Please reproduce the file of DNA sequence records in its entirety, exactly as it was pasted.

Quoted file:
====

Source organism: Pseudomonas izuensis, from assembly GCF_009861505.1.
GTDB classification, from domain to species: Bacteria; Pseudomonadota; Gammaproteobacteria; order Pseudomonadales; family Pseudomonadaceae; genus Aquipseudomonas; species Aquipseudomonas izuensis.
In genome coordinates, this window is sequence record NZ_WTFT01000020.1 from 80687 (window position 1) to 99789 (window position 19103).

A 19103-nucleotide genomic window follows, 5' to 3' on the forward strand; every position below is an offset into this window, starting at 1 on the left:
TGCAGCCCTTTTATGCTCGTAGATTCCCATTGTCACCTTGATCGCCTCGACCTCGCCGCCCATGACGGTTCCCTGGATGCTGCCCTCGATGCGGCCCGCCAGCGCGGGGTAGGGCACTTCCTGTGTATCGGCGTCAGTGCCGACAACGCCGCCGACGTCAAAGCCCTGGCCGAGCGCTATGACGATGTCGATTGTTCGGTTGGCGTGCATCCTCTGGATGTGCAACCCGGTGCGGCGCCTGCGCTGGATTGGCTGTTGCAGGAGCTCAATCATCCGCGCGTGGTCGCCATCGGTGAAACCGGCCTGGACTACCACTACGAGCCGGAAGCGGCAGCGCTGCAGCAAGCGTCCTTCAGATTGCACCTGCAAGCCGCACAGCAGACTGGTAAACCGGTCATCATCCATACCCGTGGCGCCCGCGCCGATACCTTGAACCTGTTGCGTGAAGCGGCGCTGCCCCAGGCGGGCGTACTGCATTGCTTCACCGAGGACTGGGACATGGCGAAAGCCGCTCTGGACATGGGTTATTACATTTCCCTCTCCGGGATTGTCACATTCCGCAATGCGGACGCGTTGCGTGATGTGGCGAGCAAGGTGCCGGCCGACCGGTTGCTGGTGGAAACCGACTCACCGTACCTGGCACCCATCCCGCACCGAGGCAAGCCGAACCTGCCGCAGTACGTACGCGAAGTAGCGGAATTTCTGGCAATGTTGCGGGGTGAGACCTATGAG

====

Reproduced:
Source organism: Pseudomonas izuensis, from assembly GCF_009861505.1.
GTDB classification, from domain to species: Bacteria; Pseudomonadota; Gammaproteobacteria; order Pseudomonadales; family Pseudomonadaceae; genus Aquipseudomonas; species Aquipseudomonas izuensis.
In genome coordinates, this window is sequence record NZ_WTFT01000020.1 from 80687 (window position 1) to 99789 (window position 19103).

A 19103-nucleotide genomic window follows, 5' to 3' on the forward strand; every position below is an offset into this window, starting at 1 on the left:
TGCAGCCCTTTTATGCTCGTAGATTCCCATTGTCACCTTGATCGCCTCGACCTCGCCGCCCATGACGGTTCCCTGGATGCTGCCCTCGATGCGGCCCGCCAGCGCGGGGTAGGGCACTTCCTGTGTATCGGCGTCAGTGCCGACAACGCCGCCGACGTCAAAGCCCTGGCCGAGCGCTATGACGATGTCGATTGTTCGGTTGGCGTGCATCCTCTGGATGTGCAACCCGGTGCGGCGCCTGCGCTGGATTGGCTGTTGCAGGAGCTCAATCATCCGCGCGTGGTCGCCATCGGTGAAACCGGCCTGGACTACCACTACGAGCCGGAAGCGGCAGCGCTGCAGCAAGCGTCCTTCAGATTGCACCTGCAAGCCGCACAGCAGACTGGTAAACCGGTCATCATCCATACCCGTGGCGCCCGCGCCGATACCTTGAACCTGTTGCGTGAAGCGGCGCTGCCCCAGGCGGGCGTACTGCATTGCTTCACCGAGGACTGGGACATGGCGAAAGCCGCTCTGGACATGGGTTATTACATTTCCCTCTCCGGGATTGTCACATTCCGCAATGCGGACGCGTTGCGTGATGTGGCGAGCAAGGTGCCGGCCGACCGGTTGCTGGTGGAAACCGACTCACCGTACCTGGCACCCATCCCGCACCGAGGCAAGCCGAACCTGCCGCAGTACGTACGCGAAGTAGCGGAATTTCTGGCAATGTTGCGGGGTGAGACCTATGAG